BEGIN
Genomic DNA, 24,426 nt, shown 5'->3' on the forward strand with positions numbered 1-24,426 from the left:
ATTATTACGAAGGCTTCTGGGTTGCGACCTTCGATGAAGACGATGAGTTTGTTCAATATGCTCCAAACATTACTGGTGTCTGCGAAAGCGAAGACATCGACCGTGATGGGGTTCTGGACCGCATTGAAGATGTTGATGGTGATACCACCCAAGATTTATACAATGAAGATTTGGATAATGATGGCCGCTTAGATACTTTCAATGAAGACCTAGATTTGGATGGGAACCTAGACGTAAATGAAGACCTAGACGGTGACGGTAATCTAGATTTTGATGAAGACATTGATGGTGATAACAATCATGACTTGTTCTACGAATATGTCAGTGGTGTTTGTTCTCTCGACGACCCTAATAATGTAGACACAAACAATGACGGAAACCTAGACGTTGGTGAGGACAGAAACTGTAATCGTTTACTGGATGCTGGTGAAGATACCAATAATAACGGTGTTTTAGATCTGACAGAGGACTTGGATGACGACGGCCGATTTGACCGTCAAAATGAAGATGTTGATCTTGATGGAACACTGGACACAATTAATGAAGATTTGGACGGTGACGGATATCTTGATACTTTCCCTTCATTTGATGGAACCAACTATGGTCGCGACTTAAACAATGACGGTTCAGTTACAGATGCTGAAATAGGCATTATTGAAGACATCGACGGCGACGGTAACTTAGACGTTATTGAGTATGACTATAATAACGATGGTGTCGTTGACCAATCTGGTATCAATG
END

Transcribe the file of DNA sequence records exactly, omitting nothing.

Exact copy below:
Genomic DNA, 24,426 nt, shown 5'->3' on the forward strand with positions numbered 1-24,426 from the left:
ATTATTACGAAGGCTTCTGGGTTGCGACCTTCGATGAAGACGATGAGTTTGTTCAATATGCTCCAAACATTACTGGTGTCTGCGAAAGCGAAGACATCGACCGTGATGGGGTTCTGGACCGCATTGAAGATGTTGATGGTGATACCACCCAAGATTTATACAATGAAGATTTGGATAATGATGGCCGCTTAGATACTTTCAATGAAGACCTAGATTTGGATGGGAACCTAGACGTAAATGAAGACCTAGACGGTGACGGTAATCTAGATTTTGATGAAGACATTGATGGTGATAACAATCATGACTTGTTCTACGAATATGTCAGTGGTGTTTGTTCTCTCGACGACCCTAATAATGTAGACACAAACAATGACGGAAACCTAGACGTTGGTGAGGACAGAAACTGTAATCGTTTACTGGATGCTGGTGAAGATACCAATAATAACGGTGTTTTAGATCTGACAGAGGACTTGGATGACGACGGCCGATTTGACCGTCAAAATGAAGATGTTGATCTTGATGGAACACTGGACACAATTAATGAAGATTTGGACGGTGACGGATATCTTGATACTTTCCCTTCATTTGATGGAACCAACTATGGTCGCGACTTAAACAATGACGGTTCAGTTACAGATGCTGAAATAGGCATTATTGAAGACATCGACGGCGACGGTAACTTAGACGTTATTGAGTATGACTATAATAACGATGGTGTCGTTGACCAATCTGGTATCAATG